Deepfakes threaten to undermine law and order, perhaps democracy itself. A coalition of tech companies, nonprofits, and academics joined forces to counter potential adverse impacts.

What’s new: The Deepfake Detection Challenge aims to provide a data set of custom-built deepfakes. Funded by a $10 million grant from Facebook, it also promises a prize for developing tools that spot computer-generated pictures.

The details: Facebook is producing videos with actors who have consented to having their features altered by deepfake technology.

  • A working session at the International Conference on Computer Vision in October will perform quality control.
  • Facebook plans to offer access on a limited basis, with full release to follow at the NeurIPS conference in December.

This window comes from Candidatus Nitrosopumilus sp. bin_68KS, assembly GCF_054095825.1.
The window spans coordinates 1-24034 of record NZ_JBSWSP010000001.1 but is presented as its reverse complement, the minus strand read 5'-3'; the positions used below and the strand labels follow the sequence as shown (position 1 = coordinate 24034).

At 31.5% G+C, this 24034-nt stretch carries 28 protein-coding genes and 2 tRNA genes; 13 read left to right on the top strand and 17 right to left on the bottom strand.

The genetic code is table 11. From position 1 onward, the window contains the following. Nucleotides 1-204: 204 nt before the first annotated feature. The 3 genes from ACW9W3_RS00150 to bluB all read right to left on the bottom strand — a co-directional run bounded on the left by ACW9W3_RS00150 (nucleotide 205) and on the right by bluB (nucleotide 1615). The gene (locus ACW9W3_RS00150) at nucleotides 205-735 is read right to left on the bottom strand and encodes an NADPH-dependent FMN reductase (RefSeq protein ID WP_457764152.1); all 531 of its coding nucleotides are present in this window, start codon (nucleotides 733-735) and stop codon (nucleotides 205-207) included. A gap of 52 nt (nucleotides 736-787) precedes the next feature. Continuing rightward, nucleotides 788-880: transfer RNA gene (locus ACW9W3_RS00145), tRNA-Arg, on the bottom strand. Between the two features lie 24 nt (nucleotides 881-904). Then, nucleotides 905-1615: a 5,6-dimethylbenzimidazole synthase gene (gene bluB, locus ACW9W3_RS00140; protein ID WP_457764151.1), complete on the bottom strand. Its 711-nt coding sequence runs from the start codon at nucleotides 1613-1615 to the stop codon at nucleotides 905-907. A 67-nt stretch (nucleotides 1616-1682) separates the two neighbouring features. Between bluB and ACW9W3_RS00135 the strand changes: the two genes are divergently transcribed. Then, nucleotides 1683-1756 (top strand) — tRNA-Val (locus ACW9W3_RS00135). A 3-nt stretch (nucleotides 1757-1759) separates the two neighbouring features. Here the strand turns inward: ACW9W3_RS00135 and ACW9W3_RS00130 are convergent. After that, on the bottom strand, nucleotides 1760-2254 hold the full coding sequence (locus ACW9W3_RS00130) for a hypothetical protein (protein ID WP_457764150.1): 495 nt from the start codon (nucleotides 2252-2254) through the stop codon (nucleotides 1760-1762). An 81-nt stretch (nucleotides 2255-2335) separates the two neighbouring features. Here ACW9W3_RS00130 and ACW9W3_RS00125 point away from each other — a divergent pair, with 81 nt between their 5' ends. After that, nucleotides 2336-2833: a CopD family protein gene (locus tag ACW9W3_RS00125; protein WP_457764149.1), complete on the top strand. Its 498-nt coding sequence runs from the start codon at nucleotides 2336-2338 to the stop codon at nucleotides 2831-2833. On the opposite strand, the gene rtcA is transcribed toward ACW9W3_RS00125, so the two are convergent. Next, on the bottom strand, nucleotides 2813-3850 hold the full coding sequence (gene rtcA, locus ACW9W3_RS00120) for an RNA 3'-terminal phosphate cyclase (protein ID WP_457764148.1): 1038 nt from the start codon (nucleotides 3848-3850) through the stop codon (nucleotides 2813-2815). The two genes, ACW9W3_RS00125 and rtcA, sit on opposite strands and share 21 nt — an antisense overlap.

• A competition to identify deepfakes in the dataset will run until spring 2020, with the winner to be awarded an unspecified prize.
  • Other partners include Cornell Tech, Microsoft, MIT, the Partnership on AI, UC Berkeley, University at Albany-SUNY, University of Maryland College Park, University of Oxford, and WITNESS.

Behind the news: Activists goaded Facebook to action in June, when they released a synthesized video of Mark Zuckerberg rhapsodizing over his control of billions of peoples’ data.

Why it matters: Deepfakes often are portrayed as a potential vector for political disinformation. But, as Vice and Wired point out, the clear and present danger is harassment of individuals, particularly women, activists, and journalists.

We’re thinking: The fact that deepfakes are created by adversaries means the data set — and resulting filters — will need to evolve as the fakers adapt to detection algorithms.

Can you spot fakes? Test your personal deepfake radar via this online guessing game.


Subscribe to The Batch

Stay updated with weekly AI News and Insights delivered to your inbox